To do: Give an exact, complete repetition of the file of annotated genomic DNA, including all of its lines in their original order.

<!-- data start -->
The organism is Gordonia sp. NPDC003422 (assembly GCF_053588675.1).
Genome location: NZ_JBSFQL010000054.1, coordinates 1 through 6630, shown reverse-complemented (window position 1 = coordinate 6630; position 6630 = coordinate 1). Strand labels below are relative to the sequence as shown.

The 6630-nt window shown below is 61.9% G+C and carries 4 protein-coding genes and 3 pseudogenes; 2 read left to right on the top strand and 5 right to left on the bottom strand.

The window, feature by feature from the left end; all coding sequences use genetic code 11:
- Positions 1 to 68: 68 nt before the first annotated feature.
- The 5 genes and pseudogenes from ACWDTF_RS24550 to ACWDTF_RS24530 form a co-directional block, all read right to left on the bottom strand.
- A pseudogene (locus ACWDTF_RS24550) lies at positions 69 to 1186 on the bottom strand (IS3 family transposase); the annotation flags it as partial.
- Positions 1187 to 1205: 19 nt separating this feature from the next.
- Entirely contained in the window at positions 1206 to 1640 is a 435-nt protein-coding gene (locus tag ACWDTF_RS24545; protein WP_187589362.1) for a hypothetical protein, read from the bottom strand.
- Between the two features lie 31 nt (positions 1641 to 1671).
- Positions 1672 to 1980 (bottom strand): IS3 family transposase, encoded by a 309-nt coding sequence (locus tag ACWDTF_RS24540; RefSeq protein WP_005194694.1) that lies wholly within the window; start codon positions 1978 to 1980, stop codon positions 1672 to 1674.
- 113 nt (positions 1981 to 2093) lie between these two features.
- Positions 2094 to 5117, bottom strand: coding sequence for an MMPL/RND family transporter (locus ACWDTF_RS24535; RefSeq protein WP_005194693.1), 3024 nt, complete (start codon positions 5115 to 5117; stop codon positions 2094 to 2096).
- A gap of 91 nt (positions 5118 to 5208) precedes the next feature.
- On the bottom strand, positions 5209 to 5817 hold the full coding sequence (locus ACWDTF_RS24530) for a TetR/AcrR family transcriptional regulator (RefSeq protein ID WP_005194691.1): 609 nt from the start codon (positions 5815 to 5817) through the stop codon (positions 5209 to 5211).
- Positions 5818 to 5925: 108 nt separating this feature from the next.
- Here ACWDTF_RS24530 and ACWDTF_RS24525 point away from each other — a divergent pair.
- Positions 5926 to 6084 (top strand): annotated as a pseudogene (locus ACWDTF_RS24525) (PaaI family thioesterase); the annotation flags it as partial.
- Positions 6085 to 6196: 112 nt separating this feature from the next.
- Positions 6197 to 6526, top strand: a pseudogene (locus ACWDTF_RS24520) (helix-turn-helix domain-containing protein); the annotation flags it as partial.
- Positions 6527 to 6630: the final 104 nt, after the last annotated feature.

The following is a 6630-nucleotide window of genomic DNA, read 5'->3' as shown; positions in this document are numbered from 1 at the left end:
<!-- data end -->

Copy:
The organism is Gordonia sp. NPDC003422 (assembly GCF_053588675.1).
Genome location: NZ_JBSFQL010000054.1, coordinates 1 through 6630, shown reverse-complemented (window position 1 = coordinate 6630; position 6630 = coordinate 1). Strand labels below are relative to the sequence as shown.

The 6630-nt window shown below is 61.9% G+C and carries 4 protein-coding genes and 3 pseudogenes; 2 read left to right on the top strand and 5 right to left on the bottom strand.

The window, feature by feature from the left end; all coding sequences use genetic code 11:
- Positions 1 to 68: 68 nt before the first annotated feature.
- The 5 genes and pseudogenes from ACWDTF_RS24550 to ACWDTF_RS24530 form a co-directional block, all read right to left on the bottom strand.
- A pseudogene (locus ACWDTF_RS24550) lies at positions 69 to 1186 on the bottom strand (IS3 family transposase); the annotation flags it as partial.
- Positions 1187 to 1205: 19 nt separating this feature from the next.
- Entirely contained in the window at positions 1206 to 1640 is a 435-nt protein-coding gene (locus tag ACWDTF_RS24545; protein WP_187589362.1) for a hypothetical protein, read from the bottom strand.
- Between the two features lie 31 nt (positions 1641 to 1671).
- Positions 1672 to 1980 (bottom strand): IS3 family transposase, encoded by a 309-nt coding sequence (locus tag ACWDTF_RS24540; RefSeq protein WP_005194694.1) that lies wholly within the window; start codon positions 1978 to 1980, stop codon positions 1672 to 1674.
- 113 nt (positions 1981 to 2093) lie between these two features.
- Positions 2094 to 5117, bottom strand: coding sequence for an MMPL/RND family transporter (locus ACWDTF_RS24535; RefSeq protein WP_005194693.1), 3024 nt, complete (start codon positions 5115 to 5117; stop codon positions 2094 to 2096).
- A gap of 91 nt (positions 5118 to 5208) precedes the next feature.
- On the bottom strand, positions 5209 to 5817 hold the full coding sequence (locus ACWDTF_RS24530) for a TetR/AcrR family transcriptional regulator (RefSeq protein ID WP_005194691.1): 609 nt from the start codon (positions 5815 to 5817) through the stop codon (positions 5209 to 5211).
- Positions 5818 to 5925: 108 nt separating this feature from the next.
- Here ACWDTF_RS24530 and ACWDTF_RS24525 point away from each other — a divergent pair.
- Positions 5926 to 6084 (top strand): annotated as a pseudogene (locus ACWDTF_RS24525) (PaaI family thioesterase); the annotation flags it as partial.
- Positions 6085 to 6196: 112 nt separating this feature from the next.
- Positions 6197 to 6526, top strand: a pseudogene (locus ACWDTF_RS24520) (helix-turn-helix domain-containing protein); the annotation flags it as partial.
- Positions 6527 to 6630: the final 104 nt, after the last annotated feature.

The following is a 6630-nucleotide window of genomic DNA, read 5'->3' as shown; positions in this document are numbered from 1 at the left end: